• These rates and terms are available for eligible nonsubscription transmissions for 2006-10, thus effectively extending the rates and terms negotiated pursuant to SWSA for an additional 5 years.  
  •            
  •           These attached rates only apply toward each webcaster’s first 5,000,000 aggregate tuning hours (“ATH”) of usage each month.  For any usage in a single month above 5,000,000 ATH, the webcaster must pay the applicable commercial webcaster rates (currently $0.0011 per performance during 2007.)  By way of example, a service would need to have an approximate average of 6,945 simultaneous listeners, each listening for thirty consecutive days, 24 hours a day, in order to exceed 5,000,000 ATH of usage.  
  •            
  •           If a webcaster’s total annual revenue exceeds $1.25 million, it is no longer eligible for these offered rates and terms.  After the conclusion of a six-month “grace period,” during which time it may continue to pay under the offered rates and terms, the webcaster must calculate any subsequent liability using the applicable commercial or noncommercial webcasting rates, as defined in the Federal Register at 72 Fed. Reg. 24084 (May 1, 2007).  
  •            
  •           Webcasters must provide census reporting to SoundExchange and be willing to work with SoundExchange on implementing technology, developed at SoundExchange’s expense, to track transmissions and provide the census reporting required under the agreement.            
            As with SWSA, a condition of this offer is that all parties affirm that this agreement is non-precedential and does not reflect an agreement between willing buyers and willing sellers in the marketplace.  Rather, this agreement reflects the desires of certain members of Congress that certain small commercial webcasters receive a below-market rate and as a compromise motivated by the unique business, economic and political circumstances of small webcasters, copyright owners, and performers.  All parties agree that this agreement (including any rate structure, fees, terms, conditions, or notice and recordkeeping requirements) may not be introduced in any proceeding, including those related to the setting of rates and terms for the licensing of sound recordings.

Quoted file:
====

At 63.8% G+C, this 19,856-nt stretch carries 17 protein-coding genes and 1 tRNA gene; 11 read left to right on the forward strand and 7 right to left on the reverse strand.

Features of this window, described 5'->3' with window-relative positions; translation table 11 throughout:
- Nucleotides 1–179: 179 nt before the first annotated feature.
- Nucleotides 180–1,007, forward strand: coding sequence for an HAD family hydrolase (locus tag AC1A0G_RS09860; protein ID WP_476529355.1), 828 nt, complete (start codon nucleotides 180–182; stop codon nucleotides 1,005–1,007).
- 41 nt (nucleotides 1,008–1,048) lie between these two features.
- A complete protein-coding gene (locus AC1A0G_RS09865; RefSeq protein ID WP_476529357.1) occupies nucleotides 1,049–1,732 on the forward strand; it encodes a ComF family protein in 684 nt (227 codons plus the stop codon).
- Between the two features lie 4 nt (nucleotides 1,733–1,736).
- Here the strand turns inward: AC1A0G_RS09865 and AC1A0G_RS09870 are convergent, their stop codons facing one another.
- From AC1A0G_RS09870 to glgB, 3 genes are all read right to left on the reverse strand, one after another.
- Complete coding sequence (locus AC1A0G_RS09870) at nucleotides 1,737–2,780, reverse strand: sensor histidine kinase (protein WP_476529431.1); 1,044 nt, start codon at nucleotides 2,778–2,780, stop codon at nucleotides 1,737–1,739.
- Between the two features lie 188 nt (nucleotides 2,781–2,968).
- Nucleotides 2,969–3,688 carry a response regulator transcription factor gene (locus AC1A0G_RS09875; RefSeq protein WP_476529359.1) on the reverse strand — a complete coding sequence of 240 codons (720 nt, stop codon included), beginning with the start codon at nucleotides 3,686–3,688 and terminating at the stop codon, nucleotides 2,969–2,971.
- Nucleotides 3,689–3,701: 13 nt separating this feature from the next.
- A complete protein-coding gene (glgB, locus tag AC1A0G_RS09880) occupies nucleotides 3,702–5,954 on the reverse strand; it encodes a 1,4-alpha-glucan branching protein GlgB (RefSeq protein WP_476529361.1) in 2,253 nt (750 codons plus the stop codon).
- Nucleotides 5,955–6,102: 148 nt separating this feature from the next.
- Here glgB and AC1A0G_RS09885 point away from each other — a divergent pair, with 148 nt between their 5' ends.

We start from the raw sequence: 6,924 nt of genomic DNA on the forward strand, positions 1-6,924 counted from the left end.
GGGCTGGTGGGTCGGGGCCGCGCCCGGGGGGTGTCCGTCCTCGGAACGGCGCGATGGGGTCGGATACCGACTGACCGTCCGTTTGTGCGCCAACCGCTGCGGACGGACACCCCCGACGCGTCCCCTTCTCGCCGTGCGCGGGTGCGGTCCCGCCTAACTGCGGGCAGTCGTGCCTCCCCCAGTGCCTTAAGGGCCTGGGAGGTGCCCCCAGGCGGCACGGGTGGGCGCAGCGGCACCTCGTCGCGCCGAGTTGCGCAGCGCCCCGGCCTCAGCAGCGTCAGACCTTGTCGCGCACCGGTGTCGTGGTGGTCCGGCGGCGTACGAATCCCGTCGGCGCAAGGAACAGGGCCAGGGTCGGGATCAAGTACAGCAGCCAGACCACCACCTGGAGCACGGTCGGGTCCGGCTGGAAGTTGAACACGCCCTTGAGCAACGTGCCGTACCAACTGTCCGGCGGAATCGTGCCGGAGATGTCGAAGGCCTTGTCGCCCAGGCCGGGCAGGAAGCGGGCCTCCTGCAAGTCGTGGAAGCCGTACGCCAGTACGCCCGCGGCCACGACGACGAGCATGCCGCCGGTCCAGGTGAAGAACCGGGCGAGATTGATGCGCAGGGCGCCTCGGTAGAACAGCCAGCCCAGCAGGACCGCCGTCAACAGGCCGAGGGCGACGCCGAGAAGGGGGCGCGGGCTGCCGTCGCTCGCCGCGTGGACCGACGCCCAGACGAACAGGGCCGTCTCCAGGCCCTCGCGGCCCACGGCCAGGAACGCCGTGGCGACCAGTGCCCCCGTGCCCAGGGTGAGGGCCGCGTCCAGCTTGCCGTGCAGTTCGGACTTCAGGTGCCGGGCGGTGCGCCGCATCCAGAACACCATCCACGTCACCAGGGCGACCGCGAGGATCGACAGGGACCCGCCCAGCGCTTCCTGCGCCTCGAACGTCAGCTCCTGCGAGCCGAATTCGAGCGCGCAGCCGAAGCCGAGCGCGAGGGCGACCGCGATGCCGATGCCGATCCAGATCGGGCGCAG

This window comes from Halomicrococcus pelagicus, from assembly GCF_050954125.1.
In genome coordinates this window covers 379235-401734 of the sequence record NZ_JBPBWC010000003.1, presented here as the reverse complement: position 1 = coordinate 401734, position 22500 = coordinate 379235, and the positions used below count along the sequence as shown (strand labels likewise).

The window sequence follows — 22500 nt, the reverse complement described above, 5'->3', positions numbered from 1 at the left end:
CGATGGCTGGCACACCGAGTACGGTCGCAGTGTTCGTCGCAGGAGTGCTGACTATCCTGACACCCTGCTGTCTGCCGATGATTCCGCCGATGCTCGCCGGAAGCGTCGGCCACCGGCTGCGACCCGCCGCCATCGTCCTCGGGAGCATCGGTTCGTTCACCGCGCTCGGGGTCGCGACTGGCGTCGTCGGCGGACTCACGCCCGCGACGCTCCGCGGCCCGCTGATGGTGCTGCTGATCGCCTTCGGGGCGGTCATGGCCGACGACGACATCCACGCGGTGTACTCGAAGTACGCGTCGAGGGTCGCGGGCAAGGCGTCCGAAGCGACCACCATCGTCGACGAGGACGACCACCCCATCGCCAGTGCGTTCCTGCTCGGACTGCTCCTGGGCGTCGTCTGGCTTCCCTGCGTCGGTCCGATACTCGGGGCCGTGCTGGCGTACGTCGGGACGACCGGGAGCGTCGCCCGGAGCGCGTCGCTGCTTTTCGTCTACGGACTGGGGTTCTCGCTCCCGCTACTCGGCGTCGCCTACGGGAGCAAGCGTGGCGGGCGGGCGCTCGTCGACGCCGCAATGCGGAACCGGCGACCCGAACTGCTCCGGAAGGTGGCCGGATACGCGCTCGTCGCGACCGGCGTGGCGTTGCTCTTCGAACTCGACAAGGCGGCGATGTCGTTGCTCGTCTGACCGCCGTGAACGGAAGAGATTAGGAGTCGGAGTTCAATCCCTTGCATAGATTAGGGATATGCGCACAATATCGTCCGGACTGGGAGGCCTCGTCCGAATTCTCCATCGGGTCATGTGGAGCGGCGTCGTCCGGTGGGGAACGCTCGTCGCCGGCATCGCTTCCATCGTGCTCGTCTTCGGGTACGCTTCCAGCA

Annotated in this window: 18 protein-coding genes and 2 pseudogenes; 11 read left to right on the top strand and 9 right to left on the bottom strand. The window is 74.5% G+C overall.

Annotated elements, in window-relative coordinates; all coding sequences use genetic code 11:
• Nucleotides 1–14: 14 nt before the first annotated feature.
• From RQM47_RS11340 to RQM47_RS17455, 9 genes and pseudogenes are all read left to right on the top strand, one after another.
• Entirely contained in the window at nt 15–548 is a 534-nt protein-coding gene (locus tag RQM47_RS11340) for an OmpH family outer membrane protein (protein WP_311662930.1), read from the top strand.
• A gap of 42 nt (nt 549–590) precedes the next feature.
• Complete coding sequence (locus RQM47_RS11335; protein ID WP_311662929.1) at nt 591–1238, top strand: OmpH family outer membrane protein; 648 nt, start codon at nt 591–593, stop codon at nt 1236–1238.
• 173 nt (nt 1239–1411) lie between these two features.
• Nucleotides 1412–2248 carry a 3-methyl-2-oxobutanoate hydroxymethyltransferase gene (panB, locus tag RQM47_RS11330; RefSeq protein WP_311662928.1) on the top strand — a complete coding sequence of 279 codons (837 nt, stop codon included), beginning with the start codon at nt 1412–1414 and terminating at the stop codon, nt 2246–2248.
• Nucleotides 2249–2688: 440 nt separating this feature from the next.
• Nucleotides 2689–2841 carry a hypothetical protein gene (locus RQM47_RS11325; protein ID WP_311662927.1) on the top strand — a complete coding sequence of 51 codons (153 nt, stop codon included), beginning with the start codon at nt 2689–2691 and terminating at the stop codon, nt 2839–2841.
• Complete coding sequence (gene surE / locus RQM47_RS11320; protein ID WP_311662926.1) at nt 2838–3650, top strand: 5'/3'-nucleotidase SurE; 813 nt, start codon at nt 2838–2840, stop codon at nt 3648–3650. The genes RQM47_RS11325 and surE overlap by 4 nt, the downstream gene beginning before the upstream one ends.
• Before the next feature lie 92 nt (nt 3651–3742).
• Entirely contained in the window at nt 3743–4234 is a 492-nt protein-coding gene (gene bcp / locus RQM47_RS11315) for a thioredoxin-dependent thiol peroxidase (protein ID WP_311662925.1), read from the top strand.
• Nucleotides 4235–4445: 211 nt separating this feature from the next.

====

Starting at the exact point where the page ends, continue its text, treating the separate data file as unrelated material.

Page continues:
Please note that SoundExchange is making this offer only on behalf of its copyright owner members and has no authority to make this offer on behalf of non-members of SoundExchange.  For transmissions of sound recordings owned by non-members of SoundExchange, webcasters must comply with the rates and terms in the Final Determination of the CRJs, published in the Federal Register at 72 Fed. Reg. 24084 (May 1, 2007).  SoundExchange is working, however, to implement an industry-wide resolution that would apply rates and terms similar to the attached for all eligible small commercial webcasters and all sound recording copyright owners.  In the event that industry-wide regulations are adopted by the CRJs (or other appropriate authority) with rates and terms substantially similar to those contained in this agreement, this agreement will cease to operate and all parties will be governed by the industry-wide regulations.  Ultimately, an industry-wide resolution will be easier for all parties to administer, so it is our hope that such a resolution can be obtained.  

              If you are interested in accepting these rates and terms offered on behalf of SoundExchange’s members, please sign the attached election form and return the signed form to SoundExchange by September 14, 2007.  

              Should you have any questions about any of the information within, please contact Kyle Funn, Licensing & Enforcement Specialist, at 202.640.5881.  
  
  Respectfully,
  
    John L. Simson
   Executive Director
  SoundExchange, Inc.

 

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Friday, August 10, 2007

Pandora's Tom Conrad at Gnomedex


Tom Conrad
Originally uploaded by crazywanda
Doesn't Pandora's Tom Conrad look great in his SomaFM Tshirt!?

Wednesday, August 8, 2007

Ray of Light For Internet Radio?

Jason Thomas at Crawdaddy Magazine has a great article on the state of net radio, here's a snippet: